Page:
Washington senators join effort urging DOJ to be hands off on state pot laws

On the same day U.S. Attorney General Jeff Sessions announced he was recusing himself from investigations related to the 2016 Election, Washington lawmakers signed their names to a bipartisan letter directed to his office pushing for a clarification of the Department of Justice’s policies on legal marijuana.

U.S. Senators Patty Murray and Maria Cantwell signed the letter, along with nine other lawmakers.

In the letter, lawmakers urge the DOJ to be thoughtful in its approach to dealing with legal marijuana in states where the drug is regulated:

“It is essential that states that have implemented any type of practical, effective marijuana policy receive immediate assurance from the DOJ that it will respect the ability of states to enforce thoughtful, sensible drug policies in ways that do not threaten the public’s health and safety. This ensures that state infrastructure, including tax revenue, small businesses, and jobs, can be protected; DOJ resources can be used most effectively; and most importantly, that marijuana can be properly regulated to improve public health and safety,” reads the letter.

The letter comes in response to comments made by White House Press Secretary Sean Spicer last week. Though he didn’t offer a specific policy plan, Spicer indicated the White House would take a more aggressive stance on recreational marijuana.

“I do believe you will see greater enforcement of it,” he told reporters about retail marijuana.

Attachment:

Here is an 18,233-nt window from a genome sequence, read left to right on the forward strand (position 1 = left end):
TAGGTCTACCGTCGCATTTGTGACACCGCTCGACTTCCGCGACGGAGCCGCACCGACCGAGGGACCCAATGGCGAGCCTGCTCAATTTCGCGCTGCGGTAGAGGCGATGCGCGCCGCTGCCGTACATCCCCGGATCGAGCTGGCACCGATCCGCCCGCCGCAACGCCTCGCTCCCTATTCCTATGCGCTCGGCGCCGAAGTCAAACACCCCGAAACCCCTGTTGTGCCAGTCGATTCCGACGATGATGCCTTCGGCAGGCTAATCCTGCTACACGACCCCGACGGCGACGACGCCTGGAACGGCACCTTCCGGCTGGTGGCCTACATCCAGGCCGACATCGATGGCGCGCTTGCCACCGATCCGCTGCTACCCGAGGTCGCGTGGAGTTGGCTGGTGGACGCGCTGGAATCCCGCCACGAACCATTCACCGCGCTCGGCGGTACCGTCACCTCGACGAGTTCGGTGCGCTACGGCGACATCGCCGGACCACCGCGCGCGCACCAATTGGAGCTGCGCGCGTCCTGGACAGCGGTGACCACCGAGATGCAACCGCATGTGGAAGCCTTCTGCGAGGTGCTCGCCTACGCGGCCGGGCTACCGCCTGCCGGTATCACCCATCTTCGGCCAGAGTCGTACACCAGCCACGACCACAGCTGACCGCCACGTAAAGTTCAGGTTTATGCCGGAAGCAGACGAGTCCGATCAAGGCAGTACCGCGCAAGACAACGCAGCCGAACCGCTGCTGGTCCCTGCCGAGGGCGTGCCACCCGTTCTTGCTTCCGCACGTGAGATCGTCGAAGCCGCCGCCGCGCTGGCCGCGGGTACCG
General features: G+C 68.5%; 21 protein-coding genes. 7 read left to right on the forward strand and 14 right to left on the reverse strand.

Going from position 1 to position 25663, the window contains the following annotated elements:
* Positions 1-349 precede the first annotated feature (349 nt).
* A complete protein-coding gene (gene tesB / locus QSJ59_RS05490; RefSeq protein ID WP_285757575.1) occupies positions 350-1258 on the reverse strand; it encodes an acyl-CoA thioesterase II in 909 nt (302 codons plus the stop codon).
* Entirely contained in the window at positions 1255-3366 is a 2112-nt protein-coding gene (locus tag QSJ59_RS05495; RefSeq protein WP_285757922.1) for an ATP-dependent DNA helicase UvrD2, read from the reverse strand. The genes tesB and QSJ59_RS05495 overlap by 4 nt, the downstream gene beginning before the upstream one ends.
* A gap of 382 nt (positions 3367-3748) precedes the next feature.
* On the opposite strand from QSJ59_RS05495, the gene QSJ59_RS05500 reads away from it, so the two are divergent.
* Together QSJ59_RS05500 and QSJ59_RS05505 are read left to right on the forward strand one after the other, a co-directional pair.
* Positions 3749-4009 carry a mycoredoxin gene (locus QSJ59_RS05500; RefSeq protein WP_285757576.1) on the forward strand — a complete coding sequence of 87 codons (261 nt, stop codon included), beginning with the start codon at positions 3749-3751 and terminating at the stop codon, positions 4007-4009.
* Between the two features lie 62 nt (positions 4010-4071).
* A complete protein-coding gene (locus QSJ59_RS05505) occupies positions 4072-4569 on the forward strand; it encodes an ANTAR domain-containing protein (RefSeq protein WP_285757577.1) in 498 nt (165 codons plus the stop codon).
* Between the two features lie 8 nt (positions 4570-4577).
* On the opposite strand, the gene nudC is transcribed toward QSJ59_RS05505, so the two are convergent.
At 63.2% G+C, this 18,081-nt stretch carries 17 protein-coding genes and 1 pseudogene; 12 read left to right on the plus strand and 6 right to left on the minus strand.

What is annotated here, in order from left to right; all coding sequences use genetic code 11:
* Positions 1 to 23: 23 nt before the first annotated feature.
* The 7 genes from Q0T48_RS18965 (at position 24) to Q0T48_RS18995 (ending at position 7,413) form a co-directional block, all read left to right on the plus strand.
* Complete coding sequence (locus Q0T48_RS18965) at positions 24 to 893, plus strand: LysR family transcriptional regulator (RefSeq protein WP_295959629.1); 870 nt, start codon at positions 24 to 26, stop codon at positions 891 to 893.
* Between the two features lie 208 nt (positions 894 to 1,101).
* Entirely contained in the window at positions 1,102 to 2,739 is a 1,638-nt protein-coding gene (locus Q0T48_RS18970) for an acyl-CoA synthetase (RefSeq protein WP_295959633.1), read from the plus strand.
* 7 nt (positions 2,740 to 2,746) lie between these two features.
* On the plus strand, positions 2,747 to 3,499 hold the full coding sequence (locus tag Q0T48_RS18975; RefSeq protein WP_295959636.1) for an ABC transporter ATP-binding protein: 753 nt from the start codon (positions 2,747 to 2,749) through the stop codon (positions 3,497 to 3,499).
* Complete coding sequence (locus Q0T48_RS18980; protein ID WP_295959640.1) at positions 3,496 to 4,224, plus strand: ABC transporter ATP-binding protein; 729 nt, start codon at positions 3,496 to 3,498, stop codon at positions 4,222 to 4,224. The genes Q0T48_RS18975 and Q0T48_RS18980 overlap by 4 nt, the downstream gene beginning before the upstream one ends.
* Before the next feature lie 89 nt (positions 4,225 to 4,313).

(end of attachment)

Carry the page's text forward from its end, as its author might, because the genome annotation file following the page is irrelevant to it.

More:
Since then, Sessions has also made comments indicating he was not necessarily warm to the idea of legalized weed. He was quoted in Politico as saying:

“Most of you probably know I don’t think America is going to be a better place when more people of all ages and particularly young people start smoking pot,” Sessions said to reporters. “I believe it’s an unhealthy practice and current levels of THC in marijuana are very high compared to what they were a few years ago.”

But Wednesday the Washington Post published a story revealing Sessions had twice been in contact with Russian Ambassador Sergey Kislyak during the presidential campaign, even though he said he had no contacts with Russian government officials while under oath during his Senate confirmation hearing.

Sessions acknowledged the meetings at a press conference held Thursday afternoon, but insisted he simply hadn’t considered the meetings as relevant to the question he was asked during his confirmation.

Here’s that press conference via CNN:

Sessions has yet to specify his policy plans regarding marijuana, but lawmakers and cannabis business leaders continue to push back against the federal government, asking for the DOJ and White House to respect states’ rights.

Read the full letter from Congress members to Sessions here.

Erin Fenner: erin@washingtonstatewire.com, @erinfenner

The Morning Wire: Keeping you informed on Washington politics, policy, and political economy